CELIA Hobbs (Letters, April 16) employs the tactic of deploying carefully
selected statistics in order to make a political point which otherwise
wouldn’t stand up to examination and seeks to use the construction of wind
farms as justification for her assertion that “the SNP has sacrificed
Scotland’s tourist industry for its flagship policy”. Hyperbole aside, the
facts don’t back the assertion. Ms Hobbs quotes the fall in the number of
tourist trips to Scotland between 2005 (17.3m) and 2014 (15.52m) as proof
of her point. The SNP didn’t come to power until mid 2007 and as it didn’t
and couldn’t immediately blanket the country with wind farms the connection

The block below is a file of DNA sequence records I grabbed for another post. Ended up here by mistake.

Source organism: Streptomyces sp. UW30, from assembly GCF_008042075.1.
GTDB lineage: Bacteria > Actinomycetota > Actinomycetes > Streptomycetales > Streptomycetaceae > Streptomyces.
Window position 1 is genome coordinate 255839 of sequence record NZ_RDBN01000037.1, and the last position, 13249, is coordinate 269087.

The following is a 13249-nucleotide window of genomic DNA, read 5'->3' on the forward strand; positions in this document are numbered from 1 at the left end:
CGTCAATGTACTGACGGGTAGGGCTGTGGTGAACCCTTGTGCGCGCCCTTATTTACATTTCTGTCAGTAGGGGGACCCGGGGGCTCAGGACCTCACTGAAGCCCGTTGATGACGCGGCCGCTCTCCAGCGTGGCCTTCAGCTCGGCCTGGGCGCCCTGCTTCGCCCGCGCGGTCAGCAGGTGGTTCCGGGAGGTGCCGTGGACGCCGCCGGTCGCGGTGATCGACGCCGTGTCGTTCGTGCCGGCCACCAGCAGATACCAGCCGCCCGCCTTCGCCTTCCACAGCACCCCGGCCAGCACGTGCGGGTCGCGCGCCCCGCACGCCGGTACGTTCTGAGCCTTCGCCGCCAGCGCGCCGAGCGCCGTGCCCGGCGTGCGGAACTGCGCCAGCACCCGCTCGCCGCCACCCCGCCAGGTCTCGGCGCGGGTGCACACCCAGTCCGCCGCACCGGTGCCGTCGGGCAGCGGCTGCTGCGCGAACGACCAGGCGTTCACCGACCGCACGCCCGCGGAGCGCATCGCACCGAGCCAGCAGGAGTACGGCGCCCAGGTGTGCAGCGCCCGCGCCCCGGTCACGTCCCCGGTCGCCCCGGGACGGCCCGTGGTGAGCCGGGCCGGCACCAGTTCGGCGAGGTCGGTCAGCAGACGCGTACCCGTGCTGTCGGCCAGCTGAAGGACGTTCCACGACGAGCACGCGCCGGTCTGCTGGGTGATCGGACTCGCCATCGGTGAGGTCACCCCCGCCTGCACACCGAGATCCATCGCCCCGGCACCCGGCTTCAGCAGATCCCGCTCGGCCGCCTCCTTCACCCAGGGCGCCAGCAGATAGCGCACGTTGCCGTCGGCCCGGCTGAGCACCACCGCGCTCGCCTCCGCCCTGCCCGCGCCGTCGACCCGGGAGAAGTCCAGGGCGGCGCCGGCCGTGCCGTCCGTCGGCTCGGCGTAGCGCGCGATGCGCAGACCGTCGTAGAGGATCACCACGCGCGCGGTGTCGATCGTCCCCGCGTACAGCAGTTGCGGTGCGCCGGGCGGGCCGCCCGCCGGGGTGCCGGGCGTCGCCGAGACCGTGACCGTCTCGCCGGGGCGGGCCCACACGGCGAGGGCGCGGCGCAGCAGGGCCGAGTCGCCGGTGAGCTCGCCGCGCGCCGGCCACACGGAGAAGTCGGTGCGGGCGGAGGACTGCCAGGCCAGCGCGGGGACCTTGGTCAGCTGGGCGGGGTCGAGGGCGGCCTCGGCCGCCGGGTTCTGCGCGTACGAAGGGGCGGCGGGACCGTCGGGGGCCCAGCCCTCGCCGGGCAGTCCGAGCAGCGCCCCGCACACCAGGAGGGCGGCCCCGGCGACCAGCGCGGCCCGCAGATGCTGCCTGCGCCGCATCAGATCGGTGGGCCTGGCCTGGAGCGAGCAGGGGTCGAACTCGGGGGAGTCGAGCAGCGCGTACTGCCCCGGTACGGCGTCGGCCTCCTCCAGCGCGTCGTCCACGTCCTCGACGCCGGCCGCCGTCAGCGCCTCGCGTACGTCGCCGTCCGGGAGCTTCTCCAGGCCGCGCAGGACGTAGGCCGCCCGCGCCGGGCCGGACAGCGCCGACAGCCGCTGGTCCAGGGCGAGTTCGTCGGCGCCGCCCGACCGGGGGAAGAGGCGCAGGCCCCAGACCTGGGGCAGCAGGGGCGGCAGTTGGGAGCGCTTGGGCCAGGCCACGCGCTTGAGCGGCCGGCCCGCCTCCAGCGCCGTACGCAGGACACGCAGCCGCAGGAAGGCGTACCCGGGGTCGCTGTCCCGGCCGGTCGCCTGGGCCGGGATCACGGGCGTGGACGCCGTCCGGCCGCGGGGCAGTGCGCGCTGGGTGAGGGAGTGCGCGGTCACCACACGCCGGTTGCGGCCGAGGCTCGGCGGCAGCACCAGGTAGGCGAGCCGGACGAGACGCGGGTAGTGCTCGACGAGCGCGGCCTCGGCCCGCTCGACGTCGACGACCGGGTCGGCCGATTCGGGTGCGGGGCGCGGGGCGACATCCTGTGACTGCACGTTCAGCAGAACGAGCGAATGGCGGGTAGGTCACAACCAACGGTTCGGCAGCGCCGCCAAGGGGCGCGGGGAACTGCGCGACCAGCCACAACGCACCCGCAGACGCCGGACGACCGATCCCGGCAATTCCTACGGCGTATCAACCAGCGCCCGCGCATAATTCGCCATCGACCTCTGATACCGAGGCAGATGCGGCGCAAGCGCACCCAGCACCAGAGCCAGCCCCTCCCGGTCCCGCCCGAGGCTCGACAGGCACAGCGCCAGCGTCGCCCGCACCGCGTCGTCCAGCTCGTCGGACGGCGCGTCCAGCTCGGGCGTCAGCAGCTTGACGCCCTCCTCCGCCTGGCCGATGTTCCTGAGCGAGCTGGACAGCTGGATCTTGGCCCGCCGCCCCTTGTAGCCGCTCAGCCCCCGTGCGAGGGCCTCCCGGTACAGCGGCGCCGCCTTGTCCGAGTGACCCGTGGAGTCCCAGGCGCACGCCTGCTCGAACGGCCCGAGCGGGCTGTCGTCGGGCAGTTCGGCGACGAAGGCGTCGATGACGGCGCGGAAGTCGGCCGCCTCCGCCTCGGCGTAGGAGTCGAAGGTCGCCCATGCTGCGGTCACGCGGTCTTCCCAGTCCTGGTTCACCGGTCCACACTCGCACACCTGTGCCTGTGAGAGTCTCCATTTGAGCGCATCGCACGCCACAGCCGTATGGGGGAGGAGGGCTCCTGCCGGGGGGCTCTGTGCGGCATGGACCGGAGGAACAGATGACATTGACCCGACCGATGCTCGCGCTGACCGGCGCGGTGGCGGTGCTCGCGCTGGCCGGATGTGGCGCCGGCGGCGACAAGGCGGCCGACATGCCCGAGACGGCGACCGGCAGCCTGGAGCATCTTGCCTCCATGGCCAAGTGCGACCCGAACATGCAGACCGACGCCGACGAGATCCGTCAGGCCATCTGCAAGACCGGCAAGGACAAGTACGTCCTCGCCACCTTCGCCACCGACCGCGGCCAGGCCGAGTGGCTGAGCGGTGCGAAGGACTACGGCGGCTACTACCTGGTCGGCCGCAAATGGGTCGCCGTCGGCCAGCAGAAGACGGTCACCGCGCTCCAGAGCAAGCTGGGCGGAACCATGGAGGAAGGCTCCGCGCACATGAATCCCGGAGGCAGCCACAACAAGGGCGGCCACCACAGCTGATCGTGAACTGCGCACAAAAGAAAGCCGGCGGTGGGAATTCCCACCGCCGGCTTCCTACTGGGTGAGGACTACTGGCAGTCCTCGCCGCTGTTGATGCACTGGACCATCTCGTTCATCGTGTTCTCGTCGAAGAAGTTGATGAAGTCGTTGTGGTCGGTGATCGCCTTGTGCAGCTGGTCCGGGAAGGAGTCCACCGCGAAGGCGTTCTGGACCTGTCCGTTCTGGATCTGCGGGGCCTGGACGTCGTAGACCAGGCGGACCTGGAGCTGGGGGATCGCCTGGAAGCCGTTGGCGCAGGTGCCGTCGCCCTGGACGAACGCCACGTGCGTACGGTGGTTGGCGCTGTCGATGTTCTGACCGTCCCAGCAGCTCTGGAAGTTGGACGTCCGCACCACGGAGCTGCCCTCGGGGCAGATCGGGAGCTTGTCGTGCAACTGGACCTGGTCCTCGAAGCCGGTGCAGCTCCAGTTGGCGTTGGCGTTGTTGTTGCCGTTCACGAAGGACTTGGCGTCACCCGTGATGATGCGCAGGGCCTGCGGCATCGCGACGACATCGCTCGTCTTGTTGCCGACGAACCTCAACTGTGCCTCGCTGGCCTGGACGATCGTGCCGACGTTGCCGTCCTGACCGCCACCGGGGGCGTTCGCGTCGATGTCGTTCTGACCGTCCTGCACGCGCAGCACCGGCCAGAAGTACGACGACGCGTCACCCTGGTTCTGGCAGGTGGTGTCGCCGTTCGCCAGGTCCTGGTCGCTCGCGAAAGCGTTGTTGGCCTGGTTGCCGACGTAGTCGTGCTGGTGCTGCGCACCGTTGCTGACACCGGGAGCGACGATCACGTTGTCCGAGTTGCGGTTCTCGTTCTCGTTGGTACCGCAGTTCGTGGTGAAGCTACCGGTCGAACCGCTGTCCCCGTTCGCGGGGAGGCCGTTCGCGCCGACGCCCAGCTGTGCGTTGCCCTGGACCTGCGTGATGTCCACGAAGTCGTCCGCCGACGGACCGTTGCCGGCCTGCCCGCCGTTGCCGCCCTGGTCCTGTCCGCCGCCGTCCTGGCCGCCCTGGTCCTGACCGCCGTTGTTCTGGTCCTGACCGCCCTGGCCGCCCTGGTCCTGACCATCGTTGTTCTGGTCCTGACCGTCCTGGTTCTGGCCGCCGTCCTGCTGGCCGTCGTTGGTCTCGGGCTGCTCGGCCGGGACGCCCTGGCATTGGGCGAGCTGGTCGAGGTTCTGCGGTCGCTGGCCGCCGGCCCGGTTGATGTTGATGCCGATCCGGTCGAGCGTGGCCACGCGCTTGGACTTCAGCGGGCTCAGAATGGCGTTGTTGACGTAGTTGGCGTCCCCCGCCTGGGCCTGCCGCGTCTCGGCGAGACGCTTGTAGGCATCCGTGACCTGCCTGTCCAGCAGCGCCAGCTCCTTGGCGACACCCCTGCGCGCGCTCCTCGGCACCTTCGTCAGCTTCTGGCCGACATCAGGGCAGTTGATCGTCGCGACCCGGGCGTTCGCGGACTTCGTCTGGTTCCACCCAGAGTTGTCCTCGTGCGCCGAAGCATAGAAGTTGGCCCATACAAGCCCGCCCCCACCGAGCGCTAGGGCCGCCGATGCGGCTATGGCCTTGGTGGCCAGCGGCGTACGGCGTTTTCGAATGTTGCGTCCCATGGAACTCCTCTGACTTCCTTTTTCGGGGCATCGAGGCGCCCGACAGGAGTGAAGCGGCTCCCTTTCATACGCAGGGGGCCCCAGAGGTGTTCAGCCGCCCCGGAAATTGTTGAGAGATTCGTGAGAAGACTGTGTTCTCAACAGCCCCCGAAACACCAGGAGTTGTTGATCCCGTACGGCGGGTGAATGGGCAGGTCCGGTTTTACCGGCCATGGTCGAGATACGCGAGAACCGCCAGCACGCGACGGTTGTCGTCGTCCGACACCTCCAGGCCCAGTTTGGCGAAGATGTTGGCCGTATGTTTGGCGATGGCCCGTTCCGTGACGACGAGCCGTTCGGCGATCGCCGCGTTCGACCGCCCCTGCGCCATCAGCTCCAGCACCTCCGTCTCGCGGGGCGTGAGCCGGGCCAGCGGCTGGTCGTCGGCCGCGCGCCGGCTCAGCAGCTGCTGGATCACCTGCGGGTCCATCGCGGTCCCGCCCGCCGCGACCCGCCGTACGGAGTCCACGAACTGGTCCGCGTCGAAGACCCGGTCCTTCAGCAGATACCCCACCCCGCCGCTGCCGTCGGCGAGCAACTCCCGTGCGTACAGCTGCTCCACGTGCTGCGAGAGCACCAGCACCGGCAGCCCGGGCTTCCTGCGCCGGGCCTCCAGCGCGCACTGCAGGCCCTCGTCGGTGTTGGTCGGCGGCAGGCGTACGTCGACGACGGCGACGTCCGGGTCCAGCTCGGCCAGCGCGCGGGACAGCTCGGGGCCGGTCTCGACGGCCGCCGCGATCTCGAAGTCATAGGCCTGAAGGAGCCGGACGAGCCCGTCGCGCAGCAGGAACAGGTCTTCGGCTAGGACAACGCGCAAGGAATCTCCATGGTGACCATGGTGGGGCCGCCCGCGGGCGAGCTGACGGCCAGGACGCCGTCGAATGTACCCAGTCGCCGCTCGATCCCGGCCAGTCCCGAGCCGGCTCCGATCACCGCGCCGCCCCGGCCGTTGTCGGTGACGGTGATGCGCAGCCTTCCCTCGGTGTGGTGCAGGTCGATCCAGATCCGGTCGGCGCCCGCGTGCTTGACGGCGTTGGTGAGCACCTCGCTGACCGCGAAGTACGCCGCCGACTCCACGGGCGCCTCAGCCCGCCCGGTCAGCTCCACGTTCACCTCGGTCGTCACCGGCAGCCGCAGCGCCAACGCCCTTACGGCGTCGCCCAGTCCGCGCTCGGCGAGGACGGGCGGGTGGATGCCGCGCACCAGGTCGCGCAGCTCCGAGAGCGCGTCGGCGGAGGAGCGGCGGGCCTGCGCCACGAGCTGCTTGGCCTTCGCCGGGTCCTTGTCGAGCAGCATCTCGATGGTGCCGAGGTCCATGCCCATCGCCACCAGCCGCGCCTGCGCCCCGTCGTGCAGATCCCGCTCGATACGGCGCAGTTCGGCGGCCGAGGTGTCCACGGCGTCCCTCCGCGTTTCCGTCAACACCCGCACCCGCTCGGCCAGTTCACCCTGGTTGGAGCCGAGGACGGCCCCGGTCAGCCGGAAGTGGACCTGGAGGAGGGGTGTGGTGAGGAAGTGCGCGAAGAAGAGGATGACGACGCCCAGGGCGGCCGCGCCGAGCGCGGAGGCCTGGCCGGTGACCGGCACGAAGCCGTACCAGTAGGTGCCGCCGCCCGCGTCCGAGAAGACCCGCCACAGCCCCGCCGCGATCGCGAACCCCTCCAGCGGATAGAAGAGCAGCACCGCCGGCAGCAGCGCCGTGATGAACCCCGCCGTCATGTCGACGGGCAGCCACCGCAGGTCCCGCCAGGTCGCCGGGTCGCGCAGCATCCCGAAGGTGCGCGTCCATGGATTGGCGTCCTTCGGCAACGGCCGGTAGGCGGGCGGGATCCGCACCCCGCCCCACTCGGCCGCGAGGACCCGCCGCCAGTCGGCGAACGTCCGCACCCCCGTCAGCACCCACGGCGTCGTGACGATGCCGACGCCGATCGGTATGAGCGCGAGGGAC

seems tenuous. In fact tourism, as measured by tourist trips fell from 2005
on a yearly basis until 2010 (14.71m). Since then tourism numbers have
recovered, though not in a linear fashion.

There are numerous reasons why tourism numbers fluctuate. These include
both UK and worldwide economic factors, the relative strength/weakness of
sterling versus the world’s currencies, the number of high-profile events
occurring in any particular year and so on.

I’m sure tourists foreign and domestic don’t come to Scotland to look at
windmills. Then again they didn’t flock to Fife or the Lothians to stare at
coal bings and slag heaps and don’t visit the Ayrshire coast today to gaze
upon Hunterston nuclear power station. Man’s need to find fuel has had a
great impact on the landscape of Scotland over the centuries but the idea
that the SNP and wind farms are somehow destroying our tourist industry
isn’t just unproven, it’s untrue.

Keneth McNeil,
Alva Place, Lenzie.

SAS Volunteer

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